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There is an example of how the temperment test is used to place puppies with their new owners in How to Be Your Dog's Best Friend by the Monks of New Skete. It also explains why some 4s are desirable with majority 3s in a puppy that will go to a family with a young child. There is also a detailed description of the test in their book The Art of Raising a Puppy.
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Old 10-27-2012, 06:03 PM   #4 (permalink)
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Is this test accurate? Is it accepted as a true test of a pup's temperament??
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Old 10-27-2012, 06:48 PM   #5 (permalink)
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Interesting from what I read 3 and 4 puppies are good for family life.

I wonder what breeder do with the puppies score a 1 and how fast they find homes for them... I don't want to hijack the thread. So I'll ask in another thread later when I have time.
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Old 10-27-2012, 07:05 PM   #6 (permalink)
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I think this is also very subjective based on what the breeder tends to breed and what the current litter is. So someone's experience with dogs might lead them to think that a certain pup is independent while someone else's might lead them to think it really isn't compared to some of the things they've seen in their life.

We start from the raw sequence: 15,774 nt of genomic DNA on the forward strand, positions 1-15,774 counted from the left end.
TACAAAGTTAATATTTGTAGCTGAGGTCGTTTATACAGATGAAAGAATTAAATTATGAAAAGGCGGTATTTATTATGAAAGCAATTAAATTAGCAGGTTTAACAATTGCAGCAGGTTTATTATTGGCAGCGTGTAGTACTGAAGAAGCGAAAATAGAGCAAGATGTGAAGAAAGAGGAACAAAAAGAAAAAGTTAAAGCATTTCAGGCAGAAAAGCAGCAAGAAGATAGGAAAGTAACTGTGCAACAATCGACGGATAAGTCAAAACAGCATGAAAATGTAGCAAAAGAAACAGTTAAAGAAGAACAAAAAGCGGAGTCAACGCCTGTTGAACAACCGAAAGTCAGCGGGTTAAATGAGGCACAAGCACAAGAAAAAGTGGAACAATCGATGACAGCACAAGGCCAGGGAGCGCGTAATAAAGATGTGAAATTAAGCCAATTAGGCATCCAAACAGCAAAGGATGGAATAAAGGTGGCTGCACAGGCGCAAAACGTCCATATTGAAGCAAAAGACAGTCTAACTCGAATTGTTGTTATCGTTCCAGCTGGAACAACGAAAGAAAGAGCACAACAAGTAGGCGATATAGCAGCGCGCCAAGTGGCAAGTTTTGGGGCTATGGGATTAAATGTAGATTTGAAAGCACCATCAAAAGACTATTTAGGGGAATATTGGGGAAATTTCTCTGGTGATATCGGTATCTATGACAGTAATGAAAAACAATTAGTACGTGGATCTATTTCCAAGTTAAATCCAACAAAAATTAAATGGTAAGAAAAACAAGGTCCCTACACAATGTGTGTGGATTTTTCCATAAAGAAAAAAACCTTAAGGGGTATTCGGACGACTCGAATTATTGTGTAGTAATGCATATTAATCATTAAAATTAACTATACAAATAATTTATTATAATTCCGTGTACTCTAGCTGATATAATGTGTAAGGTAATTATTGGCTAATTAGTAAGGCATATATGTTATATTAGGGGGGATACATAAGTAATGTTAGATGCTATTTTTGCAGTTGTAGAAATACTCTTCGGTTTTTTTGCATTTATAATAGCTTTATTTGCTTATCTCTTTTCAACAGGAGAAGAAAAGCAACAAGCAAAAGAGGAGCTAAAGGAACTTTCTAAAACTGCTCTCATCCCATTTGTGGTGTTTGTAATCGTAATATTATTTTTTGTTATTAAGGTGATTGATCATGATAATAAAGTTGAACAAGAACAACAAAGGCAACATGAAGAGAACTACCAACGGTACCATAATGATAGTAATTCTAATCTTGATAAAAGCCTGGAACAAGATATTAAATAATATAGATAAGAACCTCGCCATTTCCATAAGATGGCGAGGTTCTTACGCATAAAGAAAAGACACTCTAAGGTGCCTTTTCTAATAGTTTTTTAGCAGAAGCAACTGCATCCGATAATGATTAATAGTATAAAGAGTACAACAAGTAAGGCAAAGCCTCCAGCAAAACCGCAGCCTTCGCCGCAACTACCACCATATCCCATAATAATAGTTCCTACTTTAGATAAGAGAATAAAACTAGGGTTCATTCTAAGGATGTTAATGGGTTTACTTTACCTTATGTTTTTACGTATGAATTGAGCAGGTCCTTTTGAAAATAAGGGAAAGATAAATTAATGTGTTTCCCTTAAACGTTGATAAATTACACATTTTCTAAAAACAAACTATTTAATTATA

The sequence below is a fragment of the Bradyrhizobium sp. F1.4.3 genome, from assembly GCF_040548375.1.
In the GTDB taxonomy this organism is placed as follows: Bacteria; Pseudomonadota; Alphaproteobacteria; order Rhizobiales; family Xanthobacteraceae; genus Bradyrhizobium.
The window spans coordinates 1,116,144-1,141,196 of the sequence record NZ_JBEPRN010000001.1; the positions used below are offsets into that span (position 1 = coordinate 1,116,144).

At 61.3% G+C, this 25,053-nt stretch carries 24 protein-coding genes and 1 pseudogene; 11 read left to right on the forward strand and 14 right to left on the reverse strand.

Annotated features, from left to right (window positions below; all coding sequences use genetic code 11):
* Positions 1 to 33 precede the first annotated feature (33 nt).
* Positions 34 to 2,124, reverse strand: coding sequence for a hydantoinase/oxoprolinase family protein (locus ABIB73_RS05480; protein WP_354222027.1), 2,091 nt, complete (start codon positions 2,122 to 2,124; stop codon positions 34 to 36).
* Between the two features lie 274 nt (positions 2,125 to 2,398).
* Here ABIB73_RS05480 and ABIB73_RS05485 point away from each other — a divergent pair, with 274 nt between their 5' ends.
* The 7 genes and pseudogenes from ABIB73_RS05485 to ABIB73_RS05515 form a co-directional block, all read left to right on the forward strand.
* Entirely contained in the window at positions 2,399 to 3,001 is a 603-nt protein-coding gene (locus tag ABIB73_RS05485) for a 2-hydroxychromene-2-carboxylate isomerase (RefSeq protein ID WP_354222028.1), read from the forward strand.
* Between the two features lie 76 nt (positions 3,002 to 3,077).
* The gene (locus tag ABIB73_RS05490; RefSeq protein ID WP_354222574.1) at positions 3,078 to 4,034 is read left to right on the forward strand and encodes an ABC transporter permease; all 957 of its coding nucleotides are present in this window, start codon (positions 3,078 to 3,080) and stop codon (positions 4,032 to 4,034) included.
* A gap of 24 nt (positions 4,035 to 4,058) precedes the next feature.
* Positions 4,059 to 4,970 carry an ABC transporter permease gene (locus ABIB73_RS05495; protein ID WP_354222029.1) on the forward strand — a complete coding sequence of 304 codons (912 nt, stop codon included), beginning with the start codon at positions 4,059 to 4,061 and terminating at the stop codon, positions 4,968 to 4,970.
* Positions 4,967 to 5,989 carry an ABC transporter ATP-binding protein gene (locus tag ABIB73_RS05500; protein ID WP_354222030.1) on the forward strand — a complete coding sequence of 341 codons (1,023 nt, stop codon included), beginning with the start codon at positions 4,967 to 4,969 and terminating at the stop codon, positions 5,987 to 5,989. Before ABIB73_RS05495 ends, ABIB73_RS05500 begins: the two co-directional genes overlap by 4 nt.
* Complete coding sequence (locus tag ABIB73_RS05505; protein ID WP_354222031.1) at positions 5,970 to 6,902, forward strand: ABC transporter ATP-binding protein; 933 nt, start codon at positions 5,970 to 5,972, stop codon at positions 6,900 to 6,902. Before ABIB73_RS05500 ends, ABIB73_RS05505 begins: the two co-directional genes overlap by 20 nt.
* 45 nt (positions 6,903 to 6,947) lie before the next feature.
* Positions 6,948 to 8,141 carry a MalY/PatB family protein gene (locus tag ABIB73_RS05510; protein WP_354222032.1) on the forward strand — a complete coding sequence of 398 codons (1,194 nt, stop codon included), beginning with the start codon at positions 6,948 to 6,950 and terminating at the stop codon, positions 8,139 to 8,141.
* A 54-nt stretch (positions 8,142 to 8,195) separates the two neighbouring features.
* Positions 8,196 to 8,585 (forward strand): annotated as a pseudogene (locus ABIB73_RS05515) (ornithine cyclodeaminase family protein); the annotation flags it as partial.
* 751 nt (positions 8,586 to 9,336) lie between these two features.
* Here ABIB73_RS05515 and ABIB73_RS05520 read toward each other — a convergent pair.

To be on the safe side...I'd stick with 4's if that's what you think would fit your family. A dog with 3's has the chance of being more than just 3's and turn into 2's or 1's. But a dog of mostly 4's might turn into that dog with mostly 3's and some 2's.
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Old 10-27-2012, 07:05 PM   #7 (permalink)
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Quote:
Originally Posted by Bubbles View Post

I wonder what breeder do with the puppies score a 1 and how fast they find homes for them... I don't want to hijack the thread. So I'll ask in another thread later when I have time.
Fast. They screen the buyers. They warn.
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Old 10-31-2012, 12:23 PM   #8 (permalink)
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Can anyone else chime in here, please? I'm curious if this test is accurate or not. Is it something that is commonly used? Thank you!
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Old 10-31-2012, 01:20 PM   #9 (permalink)